'Occupy Raleigh' protesters not allowed to camp behind City Hall
Posted November 8, 2011
Raleigh, N.C. — Occupy Raleigh protesters hoping to set up a permanent base behind City Hall will not be allowed to do so, a city committee decided Tuesday.
About 200 protesters attended a City Council meeting last week, asking permission to set up the base so they could camp, sleep, eat and have a portable bathroom.
Raleigh's Law and Public Safety Committee nixed the group's request, citing concerns about security, cost, noise, potential crime and setting a precedent of changing the city's policy, which does not allow camping on city property.
"In the past few years, we've enacted laws to prevent sleeping in the parks, because we had a large homeless population sleeping in the parks," said Councilwoman Mary-Ann Baldwin.
The protesters, who've been praised by police for their relative peacefulness compared with other cities, were disappointed.
"I'm not the only one feeling a sense of betrayal by the government," said Michael Davitt.
Joseph Huberman said he thinks the council made the decision out of fear.
"I think it was fear, fear about what would happen in the future, fear about what's happening other places," he said.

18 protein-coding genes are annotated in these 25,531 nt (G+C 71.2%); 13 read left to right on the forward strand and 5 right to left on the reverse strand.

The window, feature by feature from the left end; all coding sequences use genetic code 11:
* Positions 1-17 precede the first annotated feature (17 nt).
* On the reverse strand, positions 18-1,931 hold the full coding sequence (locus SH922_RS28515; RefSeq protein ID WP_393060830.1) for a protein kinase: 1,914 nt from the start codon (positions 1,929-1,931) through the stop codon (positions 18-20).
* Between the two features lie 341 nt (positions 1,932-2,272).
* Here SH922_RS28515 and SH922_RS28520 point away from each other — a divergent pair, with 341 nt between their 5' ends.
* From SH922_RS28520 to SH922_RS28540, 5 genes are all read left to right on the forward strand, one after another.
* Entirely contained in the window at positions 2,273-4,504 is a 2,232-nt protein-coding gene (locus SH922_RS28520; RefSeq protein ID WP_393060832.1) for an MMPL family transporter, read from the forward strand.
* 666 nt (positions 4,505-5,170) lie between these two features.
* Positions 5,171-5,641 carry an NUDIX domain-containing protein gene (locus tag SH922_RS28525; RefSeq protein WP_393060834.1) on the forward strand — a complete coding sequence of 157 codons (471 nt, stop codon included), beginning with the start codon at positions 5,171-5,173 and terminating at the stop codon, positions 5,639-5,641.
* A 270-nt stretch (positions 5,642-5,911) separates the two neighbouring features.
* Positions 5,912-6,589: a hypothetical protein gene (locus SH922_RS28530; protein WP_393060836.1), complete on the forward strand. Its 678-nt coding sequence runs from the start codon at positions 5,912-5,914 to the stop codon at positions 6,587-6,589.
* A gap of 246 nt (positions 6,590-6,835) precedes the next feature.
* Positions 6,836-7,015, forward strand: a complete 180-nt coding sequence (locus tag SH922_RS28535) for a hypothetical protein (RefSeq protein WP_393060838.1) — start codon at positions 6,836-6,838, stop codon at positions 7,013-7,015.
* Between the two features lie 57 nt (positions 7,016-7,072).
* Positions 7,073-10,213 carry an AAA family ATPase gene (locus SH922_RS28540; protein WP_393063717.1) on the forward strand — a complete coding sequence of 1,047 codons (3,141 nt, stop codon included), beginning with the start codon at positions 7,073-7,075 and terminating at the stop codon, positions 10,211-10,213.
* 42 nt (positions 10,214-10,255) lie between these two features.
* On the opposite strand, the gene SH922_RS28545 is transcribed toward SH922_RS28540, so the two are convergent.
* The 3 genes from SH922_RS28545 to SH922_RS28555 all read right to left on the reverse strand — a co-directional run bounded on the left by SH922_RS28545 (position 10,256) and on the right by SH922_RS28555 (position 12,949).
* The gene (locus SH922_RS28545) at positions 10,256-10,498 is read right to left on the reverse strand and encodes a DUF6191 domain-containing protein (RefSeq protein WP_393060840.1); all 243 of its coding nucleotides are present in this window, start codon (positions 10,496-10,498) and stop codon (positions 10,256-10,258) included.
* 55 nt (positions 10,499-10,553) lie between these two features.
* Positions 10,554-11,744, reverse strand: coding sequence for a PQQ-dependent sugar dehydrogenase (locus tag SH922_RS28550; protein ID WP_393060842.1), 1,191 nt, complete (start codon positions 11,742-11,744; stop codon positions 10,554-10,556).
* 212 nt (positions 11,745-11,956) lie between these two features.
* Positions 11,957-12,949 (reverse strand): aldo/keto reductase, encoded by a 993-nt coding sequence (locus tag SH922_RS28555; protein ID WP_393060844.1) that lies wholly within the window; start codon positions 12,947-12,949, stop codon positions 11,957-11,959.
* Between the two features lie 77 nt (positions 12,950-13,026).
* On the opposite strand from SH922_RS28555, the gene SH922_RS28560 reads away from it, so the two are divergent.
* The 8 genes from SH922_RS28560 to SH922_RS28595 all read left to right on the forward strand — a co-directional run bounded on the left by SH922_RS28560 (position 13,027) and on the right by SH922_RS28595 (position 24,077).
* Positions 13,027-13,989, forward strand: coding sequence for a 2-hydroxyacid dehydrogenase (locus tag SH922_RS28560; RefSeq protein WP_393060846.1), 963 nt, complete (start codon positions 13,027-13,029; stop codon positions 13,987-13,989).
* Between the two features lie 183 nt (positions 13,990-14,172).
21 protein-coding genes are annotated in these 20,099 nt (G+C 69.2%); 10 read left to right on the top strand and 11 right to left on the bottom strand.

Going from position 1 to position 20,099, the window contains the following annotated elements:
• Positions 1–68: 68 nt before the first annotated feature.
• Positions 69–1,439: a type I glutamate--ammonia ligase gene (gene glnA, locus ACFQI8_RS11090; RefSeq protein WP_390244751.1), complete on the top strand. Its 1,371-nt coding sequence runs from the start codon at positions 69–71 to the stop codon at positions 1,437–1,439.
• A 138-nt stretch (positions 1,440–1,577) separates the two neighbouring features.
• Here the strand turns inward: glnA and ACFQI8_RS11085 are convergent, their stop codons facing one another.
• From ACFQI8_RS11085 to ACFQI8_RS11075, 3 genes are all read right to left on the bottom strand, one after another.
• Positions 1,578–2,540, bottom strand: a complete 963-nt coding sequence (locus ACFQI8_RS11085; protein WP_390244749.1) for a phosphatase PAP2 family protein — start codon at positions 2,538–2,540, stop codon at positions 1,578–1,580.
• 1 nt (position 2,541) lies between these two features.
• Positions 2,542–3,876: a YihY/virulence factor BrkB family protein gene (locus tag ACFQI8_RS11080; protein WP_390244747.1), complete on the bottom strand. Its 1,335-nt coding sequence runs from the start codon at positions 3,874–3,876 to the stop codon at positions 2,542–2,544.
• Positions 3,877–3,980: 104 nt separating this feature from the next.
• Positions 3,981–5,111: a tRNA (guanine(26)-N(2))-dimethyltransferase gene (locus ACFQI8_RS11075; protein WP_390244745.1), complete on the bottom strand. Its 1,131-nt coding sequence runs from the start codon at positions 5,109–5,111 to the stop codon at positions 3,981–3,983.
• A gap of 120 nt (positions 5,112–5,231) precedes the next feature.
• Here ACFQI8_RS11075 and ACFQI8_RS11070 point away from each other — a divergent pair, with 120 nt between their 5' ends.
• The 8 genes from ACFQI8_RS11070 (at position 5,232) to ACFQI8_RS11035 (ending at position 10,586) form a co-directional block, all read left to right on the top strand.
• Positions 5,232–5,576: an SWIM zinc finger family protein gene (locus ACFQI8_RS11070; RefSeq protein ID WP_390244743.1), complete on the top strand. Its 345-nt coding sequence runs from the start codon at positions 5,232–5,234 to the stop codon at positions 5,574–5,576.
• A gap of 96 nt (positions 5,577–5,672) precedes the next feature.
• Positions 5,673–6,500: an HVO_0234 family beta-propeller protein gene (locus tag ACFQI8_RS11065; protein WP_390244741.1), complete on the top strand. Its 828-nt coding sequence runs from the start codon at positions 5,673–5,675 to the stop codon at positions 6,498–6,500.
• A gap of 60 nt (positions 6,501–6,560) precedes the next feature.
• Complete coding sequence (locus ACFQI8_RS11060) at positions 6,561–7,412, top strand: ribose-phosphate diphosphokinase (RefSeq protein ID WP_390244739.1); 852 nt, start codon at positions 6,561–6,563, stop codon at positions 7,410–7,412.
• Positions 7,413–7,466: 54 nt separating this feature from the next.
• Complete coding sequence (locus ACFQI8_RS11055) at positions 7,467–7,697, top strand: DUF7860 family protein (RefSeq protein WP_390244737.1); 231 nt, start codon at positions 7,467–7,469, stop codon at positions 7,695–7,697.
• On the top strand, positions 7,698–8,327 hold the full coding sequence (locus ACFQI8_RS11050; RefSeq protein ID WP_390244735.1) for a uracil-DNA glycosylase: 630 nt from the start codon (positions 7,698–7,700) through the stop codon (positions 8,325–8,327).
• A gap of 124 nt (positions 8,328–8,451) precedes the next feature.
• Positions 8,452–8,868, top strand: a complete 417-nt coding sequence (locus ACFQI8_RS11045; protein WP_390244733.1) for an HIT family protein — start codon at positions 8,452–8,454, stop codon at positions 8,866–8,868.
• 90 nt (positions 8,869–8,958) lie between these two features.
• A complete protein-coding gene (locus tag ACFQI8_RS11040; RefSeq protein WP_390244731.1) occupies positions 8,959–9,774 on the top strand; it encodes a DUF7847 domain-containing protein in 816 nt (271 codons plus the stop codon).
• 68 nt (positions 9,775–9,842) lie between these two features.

In the end, city leaders agreed to help the group find a spot on private property.
"I think we should help, and we already are," said Councilman John Odom. "I think our rules and regulations allow what they're trying to do to come across. It just doesn't allow it 24/7."
WRAL News has learned that Mayor-elect Nancy McFarlane is working behind the scenes to try to help the protesters secure a private parking lot on Hillsborough Street.
McFarlane said Tuesday that she cannot reveal the name of the private property owner she has been negotiating with. However, she is hoping to have a spot for the group by next Tuesday's council meeting.
Since the demonstrators began their occupation outside the State Capitol about three weeks ago, 28 people have been arrested, Raleigh Police Chief Harry Dolan said last week. Still, he added, the protest has caused "very few problems" overall.